# Why does a smaller acoustic impedance mismatch produce lower transmission?

I'm attempting to solve a relatively trivial problem, but cannot seem to convince myself the answer I'm getting is true.

I have two scenarios.

Scenario 1.

An acoustic wave propagates from Medium W to Medium G.

Medium W    ¦    Medium G


Scenario 2.

An acoustic wave propagates from Medium W to Medium P to Medium G.

Medium W    ¦    Medium P    ¦    Medium G


Now W denotes water, P denotes some polymer and G denotes a type of glass. I would think that the transmission from water to glass would be low because of the high acoustic impedance mismatch. I would also think that the transmission from water to the polymer would be high, because of the low acoustic impedance mismatch.

However, using

$$T = \frac{2Z_1}{Z_1 + Z_0}$$

where Z1 is the medium into which the field is propagating, I get that the transmission in scenario 1 is 88.56% and in scenario 2 it is 42.35%.

I using an acoustic impedance (units of Pa.s.m-1) of:

water 1,480,000
polymer 2,758,460
glass 23,676,565


Would anyone care to hazard a guess as to why the transmission in scenario 2 is so much lower?

## 1 Answer

First, I believe you have a mistake in your equations. The transmission should be $$T = \frac{2Z_0}{Z_1 + Z_0}.$$

The transmission in Scenario 1 is the transmission through the one boundary:

$$T_1 = \frac{2Z_W}{Z_G + Z_W},$$

while the total transmission in Scenario 2 is the product of two boundaries:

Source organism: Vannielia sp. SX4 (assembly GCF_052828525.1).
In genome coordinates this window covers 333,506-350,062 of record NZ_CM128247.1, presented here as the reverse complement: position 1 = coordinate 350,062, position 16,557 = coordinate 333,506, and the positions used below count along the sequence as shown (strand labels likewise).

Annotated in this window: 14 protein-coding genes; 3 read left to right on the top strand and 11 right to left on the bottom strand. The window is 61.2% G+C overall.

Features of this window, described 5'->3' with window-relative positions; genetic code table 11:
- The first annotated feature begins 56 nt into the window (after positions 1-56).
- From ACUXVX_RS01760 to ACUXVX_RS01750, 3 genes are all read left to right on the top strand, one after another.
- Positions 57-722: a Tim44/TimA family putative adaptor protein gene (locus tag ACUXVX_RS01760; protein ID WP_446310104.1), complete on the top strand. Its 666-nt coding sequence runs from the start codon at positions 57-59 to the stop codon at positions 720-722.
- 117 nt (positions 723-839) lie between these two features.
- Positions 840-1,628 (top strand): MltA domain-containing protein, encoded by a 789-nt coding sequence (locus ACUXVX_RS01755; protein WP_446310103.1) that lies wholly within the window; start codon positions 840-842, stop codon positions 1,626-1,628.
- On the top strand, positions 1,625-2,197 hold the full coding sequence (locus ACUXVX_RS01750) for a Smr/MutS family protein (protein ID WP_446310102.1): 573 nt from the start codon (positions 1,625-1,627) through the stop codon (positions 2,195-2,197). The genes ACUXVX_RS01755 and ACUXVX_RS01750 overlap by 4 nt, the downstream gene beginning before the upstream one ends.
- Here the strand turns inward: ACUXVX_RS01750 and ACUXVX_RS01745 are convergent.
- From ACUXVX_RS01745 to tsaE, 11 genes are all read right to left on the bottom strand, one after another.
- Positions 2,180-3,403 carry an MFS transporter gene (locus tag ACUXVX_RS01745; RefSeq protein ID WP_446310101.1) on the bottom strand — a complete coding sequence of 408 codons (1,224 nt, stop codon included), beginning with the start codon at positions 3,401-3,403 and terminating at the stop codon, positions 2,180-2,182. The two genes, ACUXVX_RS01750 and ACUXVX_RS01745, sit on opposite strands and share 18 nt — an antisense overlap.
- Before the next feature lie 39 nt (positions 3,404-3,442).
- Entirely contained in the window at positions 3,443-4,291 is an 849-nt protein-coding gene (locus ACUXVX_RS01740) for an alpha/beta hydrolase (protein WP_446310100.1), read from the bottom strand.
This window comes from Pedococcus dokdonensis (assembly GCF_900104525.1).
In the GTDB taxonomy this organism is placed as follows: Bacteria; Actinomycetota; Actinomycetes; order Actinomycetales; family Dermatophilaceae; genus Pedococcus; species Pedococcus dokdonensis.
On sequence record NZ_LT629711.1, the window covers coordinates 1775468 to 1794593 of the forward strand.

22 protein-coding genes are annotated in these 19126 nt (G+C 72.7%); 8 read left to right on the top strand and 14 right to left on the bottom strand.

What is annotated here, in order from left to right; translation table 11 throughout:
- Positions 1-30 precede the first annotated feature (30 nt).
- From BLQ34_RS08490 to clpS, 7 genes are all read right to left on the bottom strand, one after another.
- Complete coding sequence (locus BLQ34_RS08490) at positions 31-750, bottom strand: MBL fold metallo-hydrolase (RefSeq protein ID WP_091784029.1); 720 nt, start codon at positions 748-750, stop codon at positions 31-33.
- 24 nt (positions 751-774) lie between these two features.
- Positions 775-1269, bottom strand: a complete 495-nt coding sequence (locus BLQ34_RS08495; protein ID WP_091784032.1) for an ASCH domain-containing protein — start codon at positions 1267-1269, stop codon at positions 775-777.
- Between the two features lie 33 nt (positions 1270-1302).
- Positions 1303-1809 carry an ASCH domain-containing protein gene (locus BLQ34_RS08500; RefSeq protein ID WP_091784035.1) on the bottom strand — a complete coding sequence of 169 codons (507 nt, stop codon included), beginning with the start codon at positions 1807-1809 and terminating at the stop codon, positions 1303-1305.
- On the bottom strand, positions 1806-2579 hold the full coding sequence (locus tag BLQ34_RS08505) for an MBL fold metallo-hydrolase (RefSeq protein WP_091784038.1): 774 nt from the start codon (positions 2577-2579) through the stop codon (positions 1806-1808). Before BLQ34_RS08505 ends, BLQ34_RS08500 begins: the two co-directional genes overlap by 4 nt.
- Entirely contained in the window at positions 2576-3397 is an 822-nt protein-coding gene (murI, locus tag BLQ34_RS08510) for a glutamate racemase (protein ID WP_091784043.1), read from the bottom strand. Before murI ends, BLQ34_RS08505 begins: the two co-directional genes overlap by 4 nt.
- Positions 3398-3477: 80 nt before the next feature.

$$T_2 = \frac{2Z_W}{Z_P + Z_W} \frac{2Z_P}{Z_G + Z_P}.$$

Using the corrected equations, the transmissions are 11.8% in Scenario 1 and 14.6% in Scenario 2.

I was curious if Scenario 2 could ever give a lower transmission, so I worked it out. If we assume $T_1$ is bigger, we can figure out under what circumstances that is satisfied as follows:

$$T_1 \stackrel{?}{>} T_2,$$

$$\frac{2Z_W}{Z_G + Z_W} \stackrel{?}{>} \frac{2Z_W}{Z_P + Z_W} \frac{2Z_P}{Z_G + Z_P},$$

$$Z_W(Z_P+Z_W)(Z_G+Z_P) \stackrel{?}{>} 2 Z_W Z_P(Z_G+Z_W),$$

$$(Z_P+Z_W)(Z_G+Z_P) \stackrel{?}{>} 2 Z_P (Z_G+Z_W),$$

$$Z_P Z_G + Z_W Z_G + Z_W Z_P + Z_P^2 \stackrel{?}{>} 2 Z_P Z_G + 2 Z_P Z_W,$$

$$Z_W Z_G + Z_P^2 \stackrel{?}{>} Z_P Z_G + Z_PZ_W,$$

$$Z_P^2 - Z_P (Z_G + Z_W) + Z_W Z_G \stackrel{?}{>} 0,$$

$$(Z_P - Z_G)(Z_P - Z_W) \stackrel{?}{>} 0.$$

By inspection we see that $Z_P = Z_W$ and $Z_P = Z_G$ are roots. This parabola is upward facing (positive coefficient of $Z_P^2$), so at $Z_P = \{Z_W,Z_P\}$ it will cross zero and go positive outside of there and be negative between those two points.

Thus the transmission of Scenario 2 will be lower only if $Z_P < Z_W$ or $Z_P > Z_G$. In other words, the transmission would be worse if you put the glass between the water and polymer or sandwich water between polymer and glass.

• If anyone is looking, equation 9.23 in the book available at goo.gl/FSu2j confirms this correction. Thank you david.smith :) – user714852 Dec 21 '12 at 17:35
• But this transmission equation says if Z0 is much bigger than Z1, the transmission coefficient is 2? – Chad Meng Aug 20 '18 at 22:24